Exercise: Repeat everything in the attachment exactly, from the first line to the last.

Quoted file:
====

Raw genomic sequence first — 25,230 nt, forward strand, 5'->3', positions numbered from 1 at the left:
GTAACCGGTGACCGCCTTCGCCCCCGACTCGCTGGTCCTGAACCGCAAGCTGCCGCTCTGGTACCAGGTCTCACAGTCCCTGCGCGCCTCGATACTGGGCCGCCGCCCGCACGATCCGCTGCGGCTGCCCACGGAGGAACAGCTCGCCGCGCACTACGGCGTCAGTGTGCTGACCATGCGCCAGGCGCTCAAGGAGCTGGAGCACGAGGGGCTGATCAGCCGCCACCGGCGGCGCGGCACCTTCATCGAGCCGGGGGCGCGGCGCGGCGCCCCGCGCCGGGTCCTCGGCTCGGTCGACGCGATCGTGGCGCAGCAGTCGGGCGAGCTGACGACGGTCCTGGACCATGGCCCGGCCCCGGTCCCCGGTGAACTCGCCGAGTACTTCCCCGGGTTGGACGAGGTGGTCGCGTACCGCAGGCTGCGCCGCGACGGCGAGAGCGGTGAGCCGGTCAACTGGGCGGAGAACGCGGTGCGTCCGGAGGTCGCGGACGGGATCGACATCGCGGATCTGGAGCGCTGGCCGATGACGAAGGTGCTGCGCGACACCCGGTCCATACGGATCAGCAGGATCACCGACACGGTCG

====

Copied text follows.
Raw genomic sequence first — 25,230 nt, forward strand, 5'->3', positions numbered from 1 at the left:
GTAACCGGTGACCGCCTTCGCCCCCGACTCGCTGGTCCTGAACCGCAAGCTGCCGCTCTGGTACCAGGTCTCACAGTCCCTGCGCGCCTCGATACTGGGCCGCCGCCCGCACGATCCGCTGCGGCTGCCCACGGAGGAACAGCTCGCCGCGCACTACGGCGTCAGTGTGCTGACCATGCGCCAGGCGCTCAAGGAGCTGGAGCACGAGGGGCTGATCAGCCGCCACCGGCGGCGCGGCACCTTCATCGAGCCGGGGGCGCGGCGCGGCGCCCCGCGCCGGGTCCTCGGCTCGGTCGACGCGATCGTGGCGCAGCAGTCGGGCGAGCTGACGACGGTCCTGGACCATGGCCCGGCCCCGGTCCCCGGTGAACTCGCCGAGTACTTCCCCGGGTTGGACGAGGTGGTCGCGTACCGCAGGCTGCGCCGCGACGGCGAGAGCGGTGAGCCGGTCAACTGGGCGGAGAACGCGGTGCGTCCGGAGGTCGCGGACGGGATCGACATCGCGGATCTGGAGCGCTGGCCGATGACGAAGGTGCTGCGCGACACCCGGTCCATACGGATCAGCAGGATCACCGACACGGTCG